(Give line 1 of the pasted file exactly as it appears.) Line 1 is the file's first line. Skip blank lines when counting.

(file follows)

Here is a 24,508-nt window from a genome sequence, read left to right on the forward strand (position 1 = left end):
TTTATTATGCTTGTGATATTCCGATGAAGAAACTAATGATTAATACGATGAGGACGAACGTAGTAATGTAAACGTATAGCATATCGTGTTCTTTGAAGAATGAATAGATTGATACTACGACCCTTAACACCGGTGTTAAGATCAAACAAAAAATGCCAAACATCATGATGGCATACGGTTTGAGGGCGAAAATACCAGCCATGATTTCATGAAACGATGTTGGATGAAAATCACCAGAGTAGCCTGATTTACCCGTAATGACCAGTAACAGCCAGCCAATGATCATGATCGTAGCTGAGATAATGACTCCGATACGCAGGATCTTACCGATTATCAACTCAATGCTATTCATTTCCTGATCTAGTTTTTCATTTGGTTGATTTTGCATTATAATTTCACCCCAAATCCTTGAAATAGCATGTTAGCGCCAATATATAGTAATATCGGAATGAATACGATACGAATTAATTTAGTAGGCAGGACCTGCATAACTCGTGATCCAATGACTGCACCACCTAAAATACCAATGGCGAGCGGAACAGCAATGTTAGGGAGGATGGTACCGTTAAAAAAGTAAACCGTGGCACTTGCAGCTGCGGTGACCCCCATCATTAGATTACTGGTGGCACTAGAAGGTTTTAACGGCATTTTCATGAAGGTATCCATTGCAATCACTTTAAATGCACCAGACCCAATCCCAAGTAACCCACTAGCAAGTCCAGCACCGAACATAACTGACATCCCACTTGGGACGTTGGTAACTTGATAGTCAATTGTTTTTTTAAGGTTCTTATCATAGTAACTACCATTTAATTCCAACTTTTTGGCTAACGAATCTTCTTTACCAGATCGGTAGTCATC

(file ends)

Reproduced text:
Here is a 24,508-nt window from a genome sequence, read left to right on the forward strand (position 1 = left end):